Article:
The only drawback to this is for those extensions that define extension types. It should still be possible to define an extension type completely in the C code. However that process would be radically different and a pain to migrate. Another solution might be to make it easier to define the type in Python and make only parts of it native.

Again if this looks like a radical idea, look at Java. It JNI interface has allowed the Java runtime to change significantly without requiring extensions to change, or even be recompiled.

What we gain

  • Python version and compiler independence even for extensions that do define extension types.
  • Freedom to enhance the runtime data structures without impacting existing

What we lose

  • Simplicity of defining extension types. Although with further analysis, I believe we could come up with a way even simpler than what we have today.

Migration Path

There is no easy migration path for this part. Extensions that define extension types will require major rework in order to work with the PNI-style api.

Once a solution is decided, we may again look into a script that would at least do part of the work.

Step 3 : Normalizing the API

So far I've only proposed repackaging the current API. Now I'm going to propose we change it.

This is no longer about extension independence. It's about making writing extensions easier and less error prone.

There are many warts in the current API. What do some functions steal references to their parameter, and some don't? Why do some functions return new references and other borrowed ones? Why have 5 flavors of Length, when PyObject_Length shoudl work on all cases?

These a just examples off the top of my point. Point is, those subtle gotchas make writing extensions more difficult than they need to be.

The reasons for the many version of a function may be valid, but then they need to be clearly documented. Maybe calling PyList_Length is faster than PyObject_Length when you;re sure you have a PyList. If so, it should be noted in the docs.

Also, maybe there are good reasons for some functions to behave differently in regards to references. While this difference in behavior is clearly documented, I believe a good naming convention in the method name would allow someone to read code and not have to refer to the docs every minute. Better yet, if possible, the behavior should be the same for every method.

What we gain

  • It becomes a lot easier to program the C API. Fewer exceptions leads to fewer memory problems, resulting in more stable extensions.

What we Lose

  • We don't lose anything per see. COnverting to the new API could be a bitch though.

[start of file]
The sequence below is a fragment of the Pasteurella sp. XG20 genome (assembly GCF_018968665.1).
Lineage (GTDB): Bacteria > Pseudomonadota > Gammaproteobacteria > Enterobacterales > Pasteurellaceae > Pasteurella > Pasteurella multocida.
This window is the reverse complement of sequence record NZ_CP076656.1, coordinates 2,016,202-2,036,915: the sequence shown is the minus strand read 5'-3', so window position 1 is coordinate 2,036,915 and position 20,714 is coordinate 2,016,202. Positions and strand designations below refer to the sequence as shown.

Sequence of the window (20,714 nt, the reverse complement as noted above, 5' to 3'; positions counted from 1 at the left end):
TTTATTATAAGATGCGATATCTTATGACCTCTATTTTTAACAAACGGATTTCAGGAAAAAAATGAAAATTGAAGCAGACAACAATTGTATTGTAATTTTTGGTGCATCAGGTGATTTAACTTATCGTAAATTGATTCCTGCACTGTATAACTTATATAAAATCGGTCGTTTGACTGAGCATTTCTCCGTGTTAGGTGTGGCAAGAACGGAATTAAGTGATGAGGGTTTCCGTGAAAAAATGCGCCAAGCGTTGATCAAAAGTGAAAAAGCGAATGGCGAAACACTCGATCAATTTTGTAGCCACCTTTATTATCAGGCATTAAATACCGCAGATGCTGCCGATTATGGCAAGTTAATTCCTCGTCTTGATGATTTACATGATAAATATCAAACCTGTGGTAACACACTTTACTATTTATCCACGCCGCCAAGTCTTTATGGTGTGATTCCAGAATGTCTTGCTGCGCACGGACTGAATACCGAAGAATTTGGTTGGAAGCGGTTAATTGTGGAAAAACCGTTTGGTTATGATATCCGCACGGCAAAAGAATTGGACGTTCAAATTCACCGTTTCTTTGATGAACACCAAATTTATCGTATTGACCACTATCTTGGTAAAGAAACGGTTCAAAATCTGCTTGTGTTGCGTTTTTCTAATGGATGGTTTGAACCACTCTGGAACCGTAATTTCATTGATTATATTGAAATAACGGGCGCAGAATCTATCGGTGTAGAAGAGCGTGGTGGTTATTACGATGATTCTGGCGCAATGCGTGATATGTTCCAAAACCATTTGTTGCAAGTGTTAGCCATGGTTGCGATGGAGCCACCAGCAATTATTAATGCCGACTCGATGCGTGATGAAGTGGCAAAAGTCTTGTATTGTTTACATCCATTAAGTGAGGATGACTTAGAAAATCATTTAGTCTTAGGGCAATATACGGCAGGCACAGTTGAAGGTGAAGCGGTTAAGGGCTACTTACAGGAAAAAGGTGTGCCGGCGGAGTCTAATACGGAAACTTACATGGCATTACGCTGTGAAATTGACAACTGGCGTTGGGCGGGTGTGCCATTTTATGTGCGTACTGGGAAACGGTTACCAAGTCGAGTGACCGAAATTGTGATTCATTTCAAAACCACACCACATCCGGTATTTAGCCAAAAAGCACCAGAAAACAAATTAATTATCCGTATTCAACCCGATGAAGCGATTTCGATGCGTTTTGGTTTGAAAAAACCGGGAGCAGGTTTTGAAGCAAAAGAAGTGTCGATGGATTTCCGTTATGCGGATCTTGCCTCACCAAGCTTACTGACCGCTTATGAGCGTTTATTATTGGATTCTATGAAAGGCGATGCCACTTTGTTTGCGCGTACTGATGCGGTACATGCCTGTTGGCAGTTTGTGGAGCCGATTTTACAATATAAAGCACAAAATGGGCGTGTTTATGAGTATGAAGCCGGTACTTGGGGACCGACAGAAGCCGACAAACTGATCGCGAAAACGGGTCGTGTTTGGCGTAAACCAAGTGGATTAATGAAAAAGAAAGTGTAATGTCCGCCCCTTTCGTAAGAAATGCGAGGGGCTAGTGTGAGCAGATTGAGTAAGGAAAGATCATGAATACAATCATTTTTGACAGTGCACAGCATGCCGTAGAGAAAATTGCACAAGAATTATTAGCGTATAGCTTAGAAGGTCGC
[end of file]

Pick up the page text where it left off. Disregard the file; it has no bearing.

Migration path

Migration cannot be easy. While we can still use the migration solutions proposed in steps 1 and 2, any function whose behavior has changed would need to be changed manually, to make sure code around it that relies on the old behavior would get changed too.

Step 4 : Eliminating argument parsing and result formating

One this you often see when people talk about python speeds is "write it in python. Then rewite the parts that need it (if any) in C".

Fair enough. Except that writing the C part is anything but simple. While nothing much can be done about the memory management aspect, argument parsing is an area that could easily improve.

What if we specified the signature of a method when we add it to the method table? What if the the Python runtime would take care of argument parsing and call a method that already has the right signature?

At the risk of repeating myself, this is exactly what Java's JNI does.

This could be done reasonably efficiently using ffi (which is part of ctypes, already folded in the main runtime). This would certainly take core of some of the hurdles.

For the few cases where the callee need to do it's own parsing, because the regular PyArg_ParseTuple format is not descriptive enough, then we can easily allow this.

What we gain

  • An easier way for casual authors to create extension methods.

What we lose

  • Since we keep the possibility of the old method signature around, we loose nothing.

Migration part

This path can be as needed. Modules that are already stable need not need it. New development cn take advantage of it if and when their author wants to.

Note that this functionality is not hard to make available as a kind of code generator. Making it part of the core though would certainly ensure wider acceptance.